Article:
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Moses, R. (1978). Adult Psychic Trauma: The Question of Early Predisposition and Some Detailed Mechanisms. Int. J. Psycho-Anal., 59:353-363.

(1978). International Journal of Psycho-Analysis, 59:353-363

Adult Psychic Trauma: The Question of Early Predisposition and Some Detailed Mechanisms

Rafael Moses

I propose to examine whether—contrary to what is believed by many—there is evidence for the existence of predispositions and vulnerabilities for an acute traumatic neurosis of the adult that lead back to childhood experiences and patterns. I see these mainly as stemming from the nature of early object relationships, which has concise and perhaps irreversible repercussions on the feelings about the self. To illustrate this I shall use my experience—direct and indirect—with persons suffering from different types of adult traumatic neuroses, and will draw on the literature concerned with adult reactions to a variety of traumata. In addition, I would like to suggest that we view the adult traumatic neuroses on a continuum with other psychic disturbances, so that they can serve as a paradigm for understanding similar aspects and processes in other psychological events, both of the adult and of the child.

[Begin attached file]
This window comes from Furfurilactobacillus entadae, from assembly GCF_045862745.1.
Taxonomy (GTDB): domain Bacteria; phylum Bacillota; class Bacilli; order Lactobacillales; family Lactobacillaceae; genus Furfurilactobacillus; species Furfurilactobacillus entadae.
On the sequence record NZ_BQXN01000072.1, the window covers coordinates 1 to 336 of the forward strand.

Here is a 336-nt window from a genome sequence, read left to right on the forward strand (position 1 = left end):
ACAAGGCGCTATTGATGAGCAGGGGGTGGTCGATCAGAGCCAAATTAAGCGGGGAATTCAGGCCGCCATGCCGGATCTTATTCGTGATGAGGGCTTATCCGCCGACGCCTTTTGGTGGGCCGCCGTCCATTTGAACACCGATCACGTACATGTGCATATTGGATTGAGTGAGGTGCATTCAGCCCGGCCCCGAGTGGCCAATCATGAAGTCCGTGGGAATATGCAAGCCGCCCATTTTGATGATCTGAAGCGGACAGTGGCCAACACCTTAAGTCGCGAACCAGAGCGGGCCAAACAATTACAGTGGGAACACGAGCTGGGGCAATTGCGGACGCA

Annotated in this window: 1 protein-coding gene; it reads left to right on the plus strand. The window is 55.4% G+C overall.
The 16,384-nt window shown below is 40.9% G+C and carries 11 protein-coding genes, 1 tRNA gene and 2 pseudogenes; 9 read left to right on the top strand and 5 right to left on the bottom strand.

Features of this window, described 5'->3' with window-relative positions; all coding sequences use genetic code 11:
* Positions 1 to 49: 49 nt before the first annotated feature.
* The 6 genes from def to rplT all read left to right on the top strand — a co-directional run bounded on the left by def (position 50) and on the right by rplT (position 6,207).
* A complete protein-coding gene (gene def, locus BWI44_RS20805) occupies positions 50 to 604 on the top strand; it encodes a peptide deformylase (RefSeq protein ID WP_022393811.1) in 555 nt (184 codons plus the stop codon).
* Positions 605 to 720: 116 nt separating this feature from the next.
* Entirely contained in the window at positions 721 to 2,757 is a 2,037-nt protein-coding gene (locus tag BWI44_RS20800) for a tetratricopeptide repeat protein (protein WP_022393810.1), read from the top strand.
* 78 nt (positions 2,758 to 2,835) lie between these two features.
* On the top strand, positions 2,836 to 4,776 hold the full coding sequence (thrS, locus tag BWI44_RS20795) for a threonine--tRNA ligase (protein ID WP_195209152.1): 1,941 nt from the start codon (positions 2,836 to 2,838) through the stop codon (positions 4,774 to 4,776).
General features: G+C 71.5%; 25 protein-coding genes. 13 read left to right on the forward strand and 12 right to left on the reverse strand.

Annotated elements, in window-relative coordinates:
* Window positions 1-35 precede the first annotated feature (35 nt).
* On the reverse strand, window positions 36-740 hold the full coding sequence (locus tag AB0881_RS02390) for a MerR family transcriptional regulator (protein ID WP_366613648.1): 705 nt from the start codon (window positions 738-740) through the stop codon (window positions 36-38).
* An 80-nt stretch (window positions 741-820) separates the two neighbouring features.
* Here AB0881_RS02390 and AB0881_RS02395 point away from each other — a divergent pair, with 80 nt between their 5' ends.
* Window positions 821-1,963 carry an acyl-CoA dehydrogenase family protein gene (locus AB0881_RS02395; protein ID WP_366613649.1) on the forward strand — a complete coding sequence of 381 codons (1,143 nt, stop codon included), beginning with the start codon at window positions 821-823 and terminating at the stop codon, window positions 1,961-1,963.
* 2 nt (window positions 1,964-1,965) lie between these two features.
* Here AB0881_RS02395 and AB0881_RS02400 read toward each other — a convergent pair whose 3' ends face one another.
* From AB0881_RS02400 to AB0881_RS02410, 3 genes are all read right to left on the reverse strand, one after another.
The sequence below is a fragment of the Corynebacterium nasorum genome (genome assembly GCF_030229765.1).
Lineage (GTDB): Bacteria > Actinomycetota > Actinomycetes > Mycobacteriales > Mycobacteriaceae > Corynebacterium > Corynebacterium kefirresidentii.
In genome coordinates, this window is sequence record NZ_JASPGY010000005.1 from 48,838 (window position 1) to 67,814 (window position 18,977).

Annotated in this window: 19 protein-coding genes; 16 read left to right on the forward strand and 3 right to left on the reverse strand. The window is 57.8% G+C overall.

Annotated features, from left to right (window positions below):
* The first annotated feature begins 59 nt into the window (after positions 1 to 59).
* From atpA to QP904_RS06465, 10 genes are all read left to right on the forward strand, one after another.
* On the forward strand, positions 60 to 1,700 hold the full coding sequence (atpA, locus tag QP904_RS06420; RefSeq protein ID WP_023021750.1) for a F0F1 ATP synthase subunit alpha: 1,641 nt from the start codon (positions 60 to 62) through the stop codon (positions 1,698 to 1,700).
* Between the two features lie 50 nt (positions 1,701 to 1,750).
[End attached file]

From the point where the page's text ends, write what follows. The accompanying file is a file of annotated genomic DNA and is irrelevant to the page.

My specific interest in psychic trauma

As happens so often, my own concern with this topic has to do with my personal life experience. Yet I feel it is important to state that I have not personally experienced a shock trauma; nor have I been a victim of the Nazi holocaust of World War II, nor reacted to battle situations or to disaster with traumatic reactions. I have, however, been a partner to the denial of the impact of both such traumata; the psychological influence of the holocaust was not seen by me, as by others, until many years later. Similarly, though I treated combat reactions in the Israel War of Independence in 1948–49, all of us at that time succeeded in maintaining much professional distance from our soldier patients, and thus shared their experiences only very partially.

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